So when it comes to funding study for them, why not levy a tax on employers who take on the well-qualified and, no doubt, benefit very considerably from doing so?

Keith Flett
London

A simple proposal

Readers sympathetic to Fred Inglis (“Trained obedience”, Features, 28 August) and Marina Warner (“Attempts to ‘gag and silence’ academics are commonplace”, News, 11 September) and their fears for the independence of academics amid a marketised higher education sector should read Paul Goodman’s The Community of Scholars (1962). Goodman observes that the “peculiar disease of modern administration is that it replaces in a formal and functionless way, the community of scholars itself”, turning teachers and students into “company men” and “grade-seekers”. Universities are run like banks; college presidents act like chief executives; education is considered a “brand good for selling and buying” like any other. Particular attention should be paid to the author’s final chapter, “A simple proposal”, as it was a key influence on the free universities movement.

Martin Levy
University of Bradford

He scores, in two fields

Your report in The Week in Higher Education (28 August) on the student turned professional footballer and the possibility of his prize-winning essay being published (“surely the first academic publication by a current professional footballer”) is not quite correct.

In 1988, when I was managing editor of the journal Leisure Studies, we published “The limitations of economic analysis - the case of professional football”, by Clarke, A. and Madden, L. While Alan Clarke (not the footballer of the same name) was at The Open University, Lawrie Madden was a professional footballer at Sheffield Wednesday (doing a part-time degree, I recall).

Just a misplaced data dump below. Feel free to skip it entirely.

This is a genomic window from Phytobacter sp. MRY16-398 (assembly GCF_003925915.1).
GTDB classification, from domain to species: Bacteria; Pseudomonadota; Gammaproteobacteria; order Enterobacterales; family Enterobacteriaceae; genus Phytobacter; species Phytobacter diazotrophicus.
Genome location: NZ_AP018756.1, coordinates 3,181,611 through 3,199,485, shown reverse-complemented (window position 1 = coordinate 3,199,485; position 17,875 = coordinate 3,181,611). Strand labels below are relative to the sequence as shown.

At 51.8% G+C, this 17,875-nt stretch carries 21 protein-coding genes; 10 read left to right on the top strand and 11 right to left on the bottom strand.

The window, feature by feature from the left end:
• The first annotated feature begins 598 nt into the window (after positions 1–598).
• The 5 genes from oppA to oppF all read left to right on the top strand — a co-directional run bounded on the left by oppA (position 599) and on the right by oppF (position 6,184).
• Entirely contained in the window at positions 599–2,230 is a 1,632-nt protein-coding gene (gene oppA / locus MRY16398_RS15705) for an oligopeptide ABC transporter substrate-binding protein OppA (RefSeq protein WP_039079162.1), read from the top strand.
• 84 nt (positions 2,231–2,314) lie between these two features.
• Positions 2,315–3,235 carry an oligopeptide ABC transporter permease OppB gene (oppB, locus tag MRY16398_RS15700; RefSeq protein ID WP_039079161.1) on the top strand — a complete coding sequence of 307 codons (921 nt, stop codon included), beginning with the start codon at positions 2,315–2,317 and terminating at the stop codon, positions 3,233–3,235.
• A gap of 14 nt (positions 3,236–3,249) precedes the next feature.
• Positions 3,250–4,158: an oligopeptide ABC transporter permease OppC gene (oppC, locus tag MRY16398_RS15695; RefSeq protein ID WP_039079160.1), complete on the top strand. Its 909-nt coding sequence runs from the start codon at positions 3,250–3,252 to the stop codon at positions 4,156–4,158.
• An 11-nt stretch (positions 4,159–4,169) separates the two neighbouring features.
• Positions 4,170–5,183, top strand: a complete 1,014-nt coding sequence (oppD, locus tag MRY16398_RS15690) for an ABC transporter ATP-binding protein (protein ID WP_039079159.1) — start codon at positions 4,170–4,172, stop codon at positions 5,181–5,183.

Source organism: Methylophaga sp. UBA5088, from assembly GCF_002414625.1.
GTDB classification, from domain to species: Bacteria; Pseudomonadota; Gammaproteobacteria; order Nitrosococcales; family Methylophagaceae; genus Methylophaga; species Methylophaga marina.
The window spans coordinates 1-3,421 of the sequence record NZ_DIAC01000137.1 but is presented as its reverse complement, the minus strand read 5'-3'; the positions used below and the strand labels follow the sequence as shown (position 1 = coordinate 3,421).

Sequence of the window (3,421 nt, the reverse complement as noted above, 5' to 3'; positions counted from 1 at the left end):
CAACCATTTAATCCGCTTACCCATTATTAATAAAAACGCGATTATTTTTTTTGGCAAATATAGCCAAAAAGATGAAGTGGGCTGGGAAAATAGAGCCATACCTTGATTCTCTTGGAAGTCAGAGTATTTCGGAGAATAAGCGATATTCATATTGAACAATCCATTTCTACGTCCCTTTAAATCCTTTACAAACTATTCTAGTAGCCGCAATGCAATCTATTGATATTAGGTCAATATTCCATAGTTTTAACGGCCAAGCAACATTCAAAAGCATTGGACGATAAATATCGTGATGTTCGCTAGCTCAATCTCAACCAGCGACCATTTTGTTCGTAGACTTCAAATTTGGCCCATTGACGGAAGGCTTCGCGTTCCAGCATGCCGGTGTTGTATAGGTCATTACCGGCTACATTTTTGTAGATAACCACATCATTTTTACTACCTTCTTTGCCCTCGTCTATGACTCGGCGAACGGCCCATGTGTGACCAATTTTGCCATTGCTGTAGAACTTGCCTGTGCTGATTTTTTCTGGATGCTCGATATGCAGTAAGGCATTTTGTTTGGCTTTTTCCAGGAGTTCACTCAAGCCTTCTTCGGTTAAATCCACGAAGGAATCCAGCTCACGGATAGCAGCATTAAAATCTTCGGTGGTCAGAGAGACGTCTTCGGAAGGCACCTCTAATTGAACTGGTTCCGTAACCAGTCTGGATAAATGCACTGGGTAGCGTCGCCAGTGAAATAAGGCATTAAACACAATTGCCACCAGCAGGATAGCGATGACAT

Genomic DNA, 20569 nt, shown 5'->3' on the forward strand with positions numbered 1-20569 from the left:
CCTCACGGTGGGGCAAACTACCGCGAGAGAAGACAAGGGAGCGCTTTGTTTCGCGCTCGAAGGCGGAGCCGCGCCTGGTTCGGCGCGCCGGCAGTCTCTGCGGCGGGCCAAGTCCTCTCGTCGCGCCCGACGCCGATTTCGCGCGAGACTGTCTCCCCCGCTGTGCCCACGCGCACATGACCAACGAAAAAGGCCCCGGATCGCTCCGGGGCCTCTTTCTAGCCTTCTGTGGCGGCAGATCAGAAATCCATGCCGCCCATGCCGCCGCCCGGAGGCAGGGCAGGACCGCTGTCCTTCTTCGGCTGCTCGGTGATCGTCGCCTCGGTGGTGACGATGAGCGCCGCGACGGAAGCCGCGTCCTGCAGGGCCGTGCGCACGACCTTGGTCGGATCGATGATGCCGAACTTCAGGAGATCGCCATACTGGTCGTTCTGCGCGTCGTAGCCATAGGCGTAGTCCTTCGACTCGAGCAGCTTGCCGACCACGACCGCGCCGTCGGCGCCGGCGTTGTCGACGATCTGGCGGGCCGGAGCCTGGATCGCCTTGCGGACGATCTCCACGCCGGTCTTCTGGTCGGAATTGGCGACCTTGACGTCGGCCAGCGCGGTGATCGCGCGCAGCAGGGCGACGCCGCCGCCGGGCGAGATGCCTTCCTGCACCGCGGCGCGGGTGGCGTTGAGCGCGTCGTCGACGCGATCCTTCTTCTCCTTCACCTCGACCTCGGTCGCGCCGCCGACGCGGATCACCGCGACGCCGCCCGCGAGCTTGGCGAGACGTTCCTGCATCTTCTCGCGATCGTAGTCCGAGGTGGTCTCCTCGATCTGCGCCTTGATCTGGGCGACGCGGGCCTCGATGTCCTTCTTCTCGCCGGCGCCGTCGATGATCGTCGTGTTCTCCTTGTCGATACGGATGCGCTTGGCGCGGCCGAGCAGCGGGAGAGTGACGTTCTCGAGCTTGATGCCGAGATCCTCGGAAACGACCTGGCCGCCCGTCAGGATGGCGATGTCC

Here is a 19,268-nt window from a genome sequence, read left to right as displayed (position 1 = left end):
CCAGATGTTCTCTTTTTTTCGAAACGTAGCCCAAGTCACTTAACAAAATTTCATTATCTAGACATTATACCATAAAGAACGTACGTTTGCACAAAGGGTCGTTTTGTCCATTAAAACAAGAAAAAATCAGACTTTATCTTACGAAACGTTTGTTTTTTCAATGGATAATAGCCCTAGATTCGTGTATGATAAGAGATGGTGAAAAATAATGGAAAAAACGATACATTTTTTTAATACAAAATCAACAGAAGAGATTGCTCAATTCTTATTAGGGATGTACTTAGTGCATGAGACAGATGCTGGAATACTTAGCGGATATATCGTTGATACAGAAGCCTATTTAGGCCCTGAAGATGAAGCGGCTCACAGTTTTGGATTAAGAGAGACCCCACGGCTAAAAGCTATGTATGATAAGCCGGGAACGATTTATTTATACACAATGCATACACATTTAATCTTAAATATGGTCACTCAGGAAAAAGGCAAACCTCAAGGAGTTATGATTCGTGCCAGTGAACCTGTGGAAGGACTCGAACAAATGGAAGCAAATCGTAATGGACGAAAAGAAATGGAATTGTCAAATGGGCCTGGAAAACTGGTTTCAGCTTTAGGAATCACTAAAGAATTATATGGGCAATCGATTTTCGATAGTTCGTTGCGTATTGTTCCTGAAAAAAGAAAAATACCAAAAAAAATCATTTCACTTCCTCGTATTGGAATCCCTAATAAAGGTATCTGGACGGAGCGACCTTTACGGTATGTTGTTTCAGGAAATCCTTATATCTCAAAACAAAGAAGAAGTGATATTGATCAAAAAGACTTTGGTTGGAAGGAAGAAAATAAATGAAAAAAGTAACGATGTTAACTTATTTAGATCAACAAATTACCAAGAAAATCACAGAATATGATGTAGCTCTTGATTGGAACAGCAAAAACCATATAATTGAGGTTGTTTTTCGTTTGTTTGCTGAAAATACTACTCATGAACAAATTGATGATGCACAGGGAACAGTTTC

Being a devoted editor, I tried to meet my authors whenever possible. The next time Sheffield Wednesday played down in Southampton, I went and had a drink or two with Madden at the team hotel. The next day, I spent 90 difficult minutes watching as he kicked lumps out of Matt Le Tissier and the Wallace brothers, and we ended up losing the game. Regrettably, it was too late by then to withdraw the paper from publication.

Out of interest, Madden scored more goals in his professional career of over 350 appearances as a central defender (13) than the number of times the paper has been cited (7).

Roger Ingham
Professor of health and community psychology
University of Southampton

The power of the eternals

Perhaps Greek universities should be wary of removing their “eternals” (News, 4 September). Was it not the Eternals who enabled the Greeks to defeat their Persian counterparts, the Immortals, at the Battle of Plataea, 479BC, halting a Persian invasion of Greece? With new troubles brewing in the region, Athens may yet need these Eternals again.

Hillary J. Shaw
Director and senior research consultant
Shaw Food Solutions, Newport, Shropshire

A haven for the hungover

I enjoyed Dale Salwak’s feature “Make a class a haven” (18 September). How innovative to create a space without the distractions of talking, groupwork and computers, and with bare walls and soft lights, so that students, after a night on the tiles, can come in and fall asleep.

George Sheeran
Honorary visiting postdoctoral fellow
University of Bradford